Government’s Dilemma

    The union minister for water resources, Pawan Kumar Bansal, told the Rajya Sabha on 28 June 2009 and on 9 July 2009 that 30 schemes under rip have been identified. Of these 30, feasibility reports of 16 schemes have been prepared but this is a state subject and the centre cannot impose these over them. It can only help the states and act as a catalyst in the judicious use of water. The debate, however, was seemingly terminated when Rahul Gandhi, general secretary of the Congress Party expressed caution on 10 September 2009 at Chennai arguing that we should not play with nature on such a massive scale. He had said, “…my personal opinion is that such a move will be disastrous… Environmentally it is extremely dangerous... playing with the environment is not a good idea.”13 Even though Rahul Gandhi clarified that this was his “personal” opinion, its importance can be gauged from the fact that within a few days of his statement, union minister for environment and forests, Jairam Ramesh, said in a press conference in Delhi on the 6 October 2009 that,14

    …interlinking of rivers will be a humanecological-economic disaster. It is easy to do interlinking on paper. Interlinking of rivers has limited basin value, but large-scale interlinking would be a disaster.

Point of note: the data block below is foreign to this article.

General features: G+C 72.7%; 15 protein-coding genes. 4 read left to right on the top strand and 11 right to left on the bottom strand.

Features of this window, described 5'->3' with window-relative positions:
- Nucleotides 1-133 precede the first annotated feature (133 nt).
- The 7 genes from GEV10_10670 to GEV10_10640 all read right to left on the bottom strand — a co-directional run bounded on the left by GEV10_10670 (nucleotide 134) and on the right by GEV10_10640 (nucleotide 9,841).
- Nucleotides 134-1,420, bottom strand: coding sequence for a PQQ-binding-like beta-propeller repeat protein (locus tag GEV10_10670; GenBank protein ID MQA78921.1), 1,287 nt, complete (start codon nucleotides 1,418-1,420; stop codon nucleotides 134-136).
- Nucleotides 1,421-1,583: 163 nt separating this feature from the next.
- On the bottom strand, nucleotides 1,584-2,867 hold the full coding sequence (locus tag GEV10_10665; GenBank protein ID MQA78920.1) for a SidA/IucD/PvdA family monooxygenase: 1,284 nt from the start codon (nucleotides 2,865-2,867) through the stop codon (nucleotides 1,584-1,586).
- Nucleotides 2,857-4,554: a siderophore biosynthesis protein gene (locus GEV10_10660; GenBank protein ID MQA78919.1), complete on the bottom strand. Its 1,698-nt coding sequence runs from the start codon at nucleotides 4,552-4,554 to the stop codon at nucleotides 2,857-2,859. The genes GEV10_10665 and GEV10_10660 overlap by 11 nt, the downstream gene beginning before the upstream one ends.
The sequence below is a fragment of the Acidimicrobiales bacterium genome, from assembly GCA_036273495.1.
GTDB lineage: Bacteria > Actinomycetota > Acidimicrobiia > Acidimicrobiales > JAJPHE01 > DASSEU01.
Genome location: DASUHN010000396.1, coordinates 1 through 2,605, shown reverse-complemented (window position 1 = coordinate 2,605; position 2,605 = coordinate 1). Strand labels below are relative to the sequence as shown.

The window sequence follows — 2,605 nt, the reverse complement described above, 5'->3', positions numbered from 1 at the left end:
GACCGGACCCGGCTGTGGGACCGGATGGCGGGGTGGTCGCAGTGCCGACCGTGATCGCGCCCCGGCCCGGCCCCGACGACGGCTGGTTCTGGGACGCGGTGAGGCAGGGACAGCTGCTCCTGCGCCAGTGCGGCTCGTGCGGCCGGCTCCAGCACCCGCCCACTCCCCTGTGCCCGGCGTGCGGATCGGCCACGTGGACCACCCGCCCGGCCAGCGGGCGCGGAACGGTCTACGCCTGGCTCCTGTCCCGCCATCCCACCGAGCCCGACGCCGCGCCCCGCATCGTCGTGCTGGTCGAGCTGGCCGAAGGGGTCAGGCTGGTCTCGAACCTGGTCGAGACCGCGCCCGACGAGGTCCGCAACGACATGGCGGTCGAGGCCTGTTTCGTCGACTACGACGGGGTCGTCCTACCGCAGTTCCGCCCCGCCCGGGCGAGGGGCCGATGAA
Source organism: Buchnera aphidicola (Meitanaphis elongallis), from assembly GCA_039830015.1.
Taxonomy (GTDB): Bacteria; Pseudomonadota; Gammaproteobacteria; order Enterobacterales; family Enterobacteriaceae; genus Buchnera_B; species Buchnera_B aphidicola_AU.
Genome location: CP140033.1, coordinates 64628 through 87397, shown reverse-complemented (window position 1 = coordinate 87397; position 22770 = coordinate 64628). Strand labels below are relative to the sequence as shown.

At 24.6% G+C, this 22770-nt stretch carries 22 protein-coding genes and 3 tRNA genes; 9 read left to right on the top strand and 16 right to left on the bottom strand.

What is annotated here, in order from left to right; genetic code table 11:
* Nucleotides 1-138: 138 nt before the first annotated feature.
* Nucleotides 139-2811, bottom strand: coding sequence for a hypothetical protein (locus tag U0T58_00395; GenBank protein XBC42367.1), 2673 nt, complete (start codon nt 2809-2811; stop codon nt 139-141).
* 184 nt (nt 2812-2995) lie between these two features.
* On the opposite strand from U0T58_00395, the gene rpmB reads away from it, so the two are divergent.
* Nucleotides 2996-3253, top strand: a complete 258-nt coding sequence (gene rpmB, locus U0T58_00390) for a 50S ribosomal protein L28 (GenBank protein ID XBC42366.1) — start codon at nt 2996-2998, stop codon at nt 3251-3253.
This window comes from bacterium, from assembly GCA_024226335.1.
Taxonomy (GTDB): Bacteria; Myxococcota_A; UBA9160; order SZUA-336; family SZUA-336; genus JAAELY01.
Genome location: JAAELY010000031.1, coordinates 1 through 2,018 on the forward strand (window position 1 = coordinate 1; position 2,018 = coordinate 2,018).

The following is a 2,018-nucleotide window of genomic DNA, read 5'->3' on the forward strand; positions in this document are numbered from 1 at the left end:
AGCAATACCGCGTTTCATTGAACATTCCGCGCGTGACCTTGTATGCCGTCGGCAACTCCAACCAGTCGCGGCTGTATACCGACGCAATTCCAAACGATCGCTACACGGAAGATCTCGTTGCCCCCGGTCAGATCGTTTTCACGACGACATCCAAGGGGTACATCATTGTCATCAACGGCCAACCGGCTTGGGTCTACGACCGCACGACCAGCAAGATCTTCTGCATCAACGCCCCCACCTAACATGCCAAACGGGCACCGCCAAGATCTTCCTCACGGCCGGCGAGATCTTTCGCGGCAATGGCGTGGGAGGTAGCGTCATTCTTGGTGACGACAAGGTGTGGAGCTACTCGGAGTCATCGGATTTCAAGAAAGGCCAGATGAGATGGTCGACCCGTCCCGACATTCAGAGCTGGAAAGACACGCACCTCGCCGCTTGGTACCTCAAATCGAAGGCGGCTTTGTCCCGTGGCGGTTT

The Government of India had appointed a special task force to look into the problems of irrigation and fl oods in Bihar under the chairmanship of S C Jha. The report states,15

    …Water Resource Department of the state is too big, unorganised, too much manpower, lack of professionals, and deficient in fund availability. In the light of its existing organisational set up, management and staffi ng pattern and staff calibre, it is incapable of handling large projects with multilateral dimensions. At best, it could take up the tasks of operation and maintenance of built-up projects. The field level situation is still much worse.

    This special task force has asked for a total overhauling of the water resources department and its working.


    It will be unfair to assume that everything is wrong with a surplus source state like Bihar. The story may be the same elsewhere too. Otherwise the fl ood affected area of the country would not have doubled from 25 million hectares in 1952 to about 50 million hectares today.16 This clearly indicates that the present strategy of investment in fl ood control through dams and embankments is doing more harm than good. The net irrigated area by canals all over the country was 17.79 million ha in 1991-92 but has been consistently falling since then.17 It is this incompetent and corrupt water establishment which is expected to implement the river interlinking project. After all these failures of the water establishment of the country, what reason do people have to believe that this same establishment’s pipe dream of national river interlinking will solve all their water problems? Given the gargantuan amounts of money involved, one wonders where does the people’s money go and who controls such decisions.

    It appears that the entire river interlinking proposal is a cover-up to hide the failure of this hydrological bureaucracy so that people, with carrots of river interlinking dangled before them, do not ask inconvenient questions which these departments find hard to answer.